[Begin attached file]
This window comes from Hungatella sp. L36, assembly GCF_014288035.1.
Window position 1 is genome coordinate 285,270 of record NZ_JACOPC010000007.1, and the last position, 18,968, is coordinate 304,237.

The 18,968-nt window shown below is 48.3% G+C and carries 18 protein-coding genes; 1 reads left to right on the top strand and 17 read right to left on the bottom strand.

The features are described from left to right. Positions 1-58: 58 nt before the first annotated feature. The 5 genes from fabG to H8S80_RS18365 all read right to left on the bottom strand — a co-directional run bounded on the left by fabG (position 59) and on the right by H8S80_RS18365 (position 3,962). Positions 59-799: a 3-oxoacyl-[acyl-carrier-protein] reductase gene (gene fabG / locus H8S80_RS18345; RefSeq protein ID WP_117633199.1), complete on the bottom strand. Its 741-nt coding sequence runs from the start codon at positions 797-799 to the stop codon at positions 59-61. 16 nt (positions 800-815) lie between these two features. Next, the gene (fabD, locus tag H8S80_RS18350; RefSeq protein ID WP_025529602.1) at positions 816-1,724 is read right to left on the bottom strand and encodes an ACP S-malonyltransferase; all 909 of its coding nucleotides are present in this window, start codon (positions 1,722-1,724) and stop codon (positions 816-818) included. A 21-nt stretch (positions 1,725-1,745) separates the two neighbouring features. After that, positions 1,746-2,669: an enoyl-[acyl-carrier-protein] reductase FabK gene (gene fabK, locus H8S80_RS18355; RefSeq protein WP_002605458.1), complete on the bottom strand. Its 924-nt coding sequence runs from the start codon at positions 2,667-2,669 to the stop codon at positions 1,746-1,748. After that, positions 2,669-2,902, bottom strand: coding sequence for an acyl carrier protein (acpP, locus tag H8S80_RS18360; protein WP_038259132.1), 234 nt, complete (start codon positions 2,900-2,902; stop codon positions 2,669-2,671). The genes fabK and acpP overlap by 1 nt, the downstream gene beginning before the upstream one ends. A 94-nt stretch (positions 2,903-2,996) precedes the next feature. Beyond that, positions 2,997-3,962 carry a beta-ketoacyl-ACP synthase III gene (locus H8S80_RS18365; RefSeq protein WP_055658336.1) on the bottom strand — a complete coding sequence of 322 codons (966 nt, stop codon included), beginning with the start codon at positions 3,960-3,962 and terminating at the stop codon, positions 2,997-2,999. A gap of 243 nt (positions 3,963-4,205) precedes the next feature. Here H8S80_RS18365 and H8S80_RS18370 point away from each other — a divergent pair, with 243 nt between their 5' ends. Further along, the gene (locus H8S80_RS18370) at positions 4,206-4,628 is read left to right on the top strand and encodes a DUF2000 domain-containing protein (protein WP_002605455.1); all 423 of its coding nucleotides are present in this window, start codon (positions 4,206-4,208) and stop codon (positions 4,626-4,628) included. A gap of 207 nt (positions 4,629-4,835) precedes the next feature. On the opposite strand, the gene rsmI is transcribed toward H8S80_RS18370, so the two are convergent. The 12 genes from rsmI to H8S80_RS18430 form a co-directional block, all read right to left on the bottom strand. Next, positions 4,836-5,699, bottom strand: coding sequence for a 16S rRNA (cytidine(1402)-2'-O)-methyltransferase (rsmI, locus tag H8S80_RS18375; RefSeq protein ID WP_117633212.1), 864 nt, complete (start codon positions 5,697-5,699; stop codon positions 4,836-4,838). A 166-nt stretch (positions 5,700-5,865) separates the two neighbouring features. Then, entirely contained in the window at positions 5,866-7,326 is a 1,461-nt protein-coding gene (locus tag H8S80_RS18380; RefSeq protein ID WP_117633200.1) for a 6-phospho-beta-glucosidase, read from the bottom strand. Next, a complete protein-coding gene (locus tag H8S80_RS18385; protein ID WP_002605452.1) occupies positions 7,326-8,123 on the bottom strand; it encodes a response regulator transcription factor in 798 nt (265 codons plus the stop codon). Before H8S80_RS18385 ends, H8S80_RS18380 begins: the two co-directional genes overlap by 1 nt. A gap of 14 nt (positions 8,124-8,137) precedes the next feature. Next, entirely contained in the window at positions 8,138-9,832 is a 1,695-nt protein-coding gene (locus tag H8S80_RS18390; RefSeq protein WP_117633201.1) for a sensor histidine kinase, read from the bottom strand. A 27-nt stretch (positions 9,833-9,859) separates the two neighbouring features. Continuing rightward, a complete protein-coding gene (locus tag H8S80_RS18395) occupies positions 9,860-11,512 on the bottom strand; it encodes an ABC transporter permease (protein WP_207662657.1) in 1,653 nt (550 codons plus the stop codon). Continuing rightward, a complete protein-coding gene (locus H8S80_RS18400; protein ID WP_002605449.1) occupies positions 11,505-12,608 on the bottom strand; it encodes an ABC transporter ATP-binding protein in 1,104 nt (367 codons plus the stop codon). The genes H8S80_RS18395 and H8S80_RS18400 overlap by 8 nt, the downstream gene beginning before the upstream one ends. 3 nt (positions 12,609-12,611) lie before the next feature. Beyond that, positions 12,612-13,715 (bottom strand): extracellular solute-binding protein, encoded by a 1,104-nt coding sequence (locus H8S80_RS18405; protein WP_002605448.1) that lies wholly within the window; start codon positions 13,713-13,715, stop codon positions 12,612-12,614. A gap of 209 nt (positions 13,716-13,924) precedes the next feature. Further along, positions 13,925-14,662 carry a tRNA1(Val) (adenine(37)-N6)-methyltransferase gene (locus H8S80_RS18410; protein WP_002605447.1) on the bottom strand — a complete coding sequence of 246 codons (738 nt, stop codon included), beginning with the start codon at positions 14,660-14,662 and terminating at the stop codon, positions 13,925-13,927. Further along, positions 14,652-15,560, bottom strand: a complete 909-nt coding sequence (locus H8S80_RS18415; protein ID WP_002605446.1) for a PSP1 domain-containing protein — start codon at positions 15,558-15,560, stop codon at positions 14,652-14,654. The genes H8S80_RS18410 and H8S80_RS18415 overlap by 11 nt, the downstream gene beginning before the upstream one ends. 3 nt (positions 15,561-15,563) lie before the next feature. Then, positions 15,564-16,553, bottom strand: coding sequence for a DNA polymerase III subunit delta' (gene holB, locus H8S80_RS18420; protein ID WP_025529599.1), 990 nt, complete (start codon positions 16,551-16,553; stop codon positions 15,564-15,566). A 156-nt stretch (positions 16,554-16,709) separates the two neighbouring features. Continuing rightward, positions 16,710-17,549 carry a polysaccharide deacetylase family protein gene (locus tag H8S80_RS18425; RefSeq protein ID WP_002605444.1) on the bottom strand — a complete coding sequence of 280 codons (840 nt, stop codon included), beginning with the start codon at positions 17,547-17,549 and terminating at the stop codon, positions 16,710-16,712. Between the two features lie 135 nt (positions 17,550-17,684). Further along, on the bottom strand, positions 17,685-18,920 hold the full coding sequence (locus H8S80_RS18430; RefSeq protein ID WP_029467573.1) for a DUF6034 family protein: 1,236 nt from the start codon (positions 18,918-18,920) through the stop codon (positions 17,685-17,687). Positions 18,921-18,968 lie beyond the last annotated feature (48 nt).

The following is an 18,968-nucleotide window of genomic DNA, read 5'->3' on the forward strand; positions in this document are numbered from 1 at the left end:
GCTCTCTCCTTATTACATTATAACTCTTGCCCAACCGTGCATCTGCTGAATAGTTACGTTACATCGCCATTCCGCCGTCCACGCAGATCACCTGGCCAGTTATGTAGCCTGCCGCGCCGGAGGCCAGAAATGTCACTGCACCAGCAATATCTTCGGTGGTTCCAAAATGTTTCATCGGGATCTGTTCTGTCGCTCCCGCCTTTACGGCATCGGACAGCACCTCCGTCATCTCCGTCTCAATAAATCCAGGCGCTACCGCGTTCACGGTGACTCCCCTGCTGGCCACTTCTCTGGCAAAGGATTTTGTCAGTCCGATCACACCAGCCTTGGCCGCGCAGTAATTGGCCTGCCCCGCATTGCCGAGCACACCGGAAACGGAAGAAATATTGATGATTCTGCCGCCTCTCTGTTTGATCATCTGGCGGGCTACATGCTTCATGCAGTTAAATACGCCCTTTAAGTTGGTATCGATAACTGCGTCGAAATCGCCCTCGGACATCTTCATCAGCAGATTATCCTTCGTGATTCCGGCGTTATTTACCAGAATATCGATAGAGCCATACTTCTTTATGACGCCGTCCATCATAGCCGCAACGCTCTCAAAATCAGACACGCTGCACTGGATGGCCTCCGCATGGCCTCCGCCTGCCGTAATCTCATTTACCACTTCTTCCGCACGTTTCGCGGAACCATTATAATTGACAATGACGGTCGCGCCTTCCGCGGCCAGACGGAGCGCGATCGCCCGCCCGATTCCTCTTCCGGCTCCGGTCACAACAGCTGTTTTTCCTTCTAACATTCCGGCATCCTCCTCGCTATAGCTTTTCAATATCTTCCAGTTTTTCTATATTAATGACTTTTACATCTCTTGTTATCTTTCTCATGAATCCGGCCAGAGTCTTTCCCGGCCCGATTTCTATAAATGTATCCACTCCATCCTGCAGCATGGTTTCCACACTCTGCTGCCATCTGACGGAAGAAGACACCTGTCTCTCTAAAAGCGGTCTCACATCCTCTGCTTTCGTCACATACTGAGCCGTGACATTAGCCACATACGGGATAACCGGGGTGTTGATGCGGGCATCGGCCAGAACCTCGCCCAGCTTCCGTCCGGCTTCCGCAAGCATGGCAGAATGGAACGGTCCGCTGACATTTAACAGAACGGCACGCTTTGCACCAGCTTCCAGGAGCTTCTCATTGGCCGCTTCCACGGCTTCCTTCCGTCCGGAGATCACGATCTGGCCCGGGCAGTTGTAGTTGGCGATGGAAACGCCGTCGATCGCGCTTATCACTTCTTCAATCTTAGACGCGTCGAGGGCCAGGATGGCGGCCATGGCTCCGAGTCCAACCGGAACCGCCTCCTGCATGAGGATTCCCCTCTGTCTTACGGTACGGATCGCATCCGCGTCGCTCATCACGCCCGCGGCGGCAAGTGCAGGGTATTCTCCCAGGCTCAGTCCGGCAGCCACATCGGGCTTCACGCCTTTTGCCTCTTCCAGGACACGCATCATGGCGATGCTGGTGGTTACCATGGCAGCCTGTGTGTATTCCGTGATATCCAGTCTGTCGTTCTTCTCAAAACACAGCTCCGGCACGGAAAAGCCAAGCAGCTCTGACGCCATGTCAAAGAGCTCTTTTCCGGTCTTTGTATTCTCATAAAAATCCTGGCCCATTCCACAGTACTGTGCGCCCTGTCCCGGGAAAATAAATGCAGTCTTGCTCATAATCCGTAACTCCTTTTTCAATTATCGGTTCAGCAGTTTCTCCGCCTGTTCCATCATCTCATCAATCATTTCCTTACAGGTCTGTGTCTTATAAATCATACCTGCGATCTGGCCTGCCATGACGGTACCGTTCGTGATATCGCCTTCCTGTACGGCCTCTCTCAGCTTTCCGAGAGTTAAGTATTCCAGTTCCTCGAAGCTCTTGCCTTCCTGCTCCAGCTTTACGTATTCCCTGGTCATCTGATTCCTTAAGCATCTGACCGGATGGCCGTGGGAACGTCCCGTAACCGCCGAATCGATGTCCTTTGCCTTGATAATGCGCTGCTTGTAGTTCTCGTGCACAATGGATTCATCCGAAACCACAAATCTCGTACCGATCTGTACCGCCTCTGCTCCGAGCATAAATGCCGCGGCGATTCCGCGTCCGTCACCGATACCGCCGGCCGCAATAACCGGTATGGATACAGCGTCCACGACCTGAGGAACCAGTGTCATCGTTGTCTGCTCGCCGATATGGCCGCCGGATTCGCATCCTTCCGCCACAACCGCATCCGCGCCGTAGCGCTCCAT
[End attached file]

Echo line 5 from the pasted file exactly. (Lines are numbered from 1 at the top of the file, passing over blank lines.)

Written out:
The following is an 18,968-nucleotide window of genomic DNA, read 5'->3' on the forward strand; positions in this document are numbered from 1 at the left end: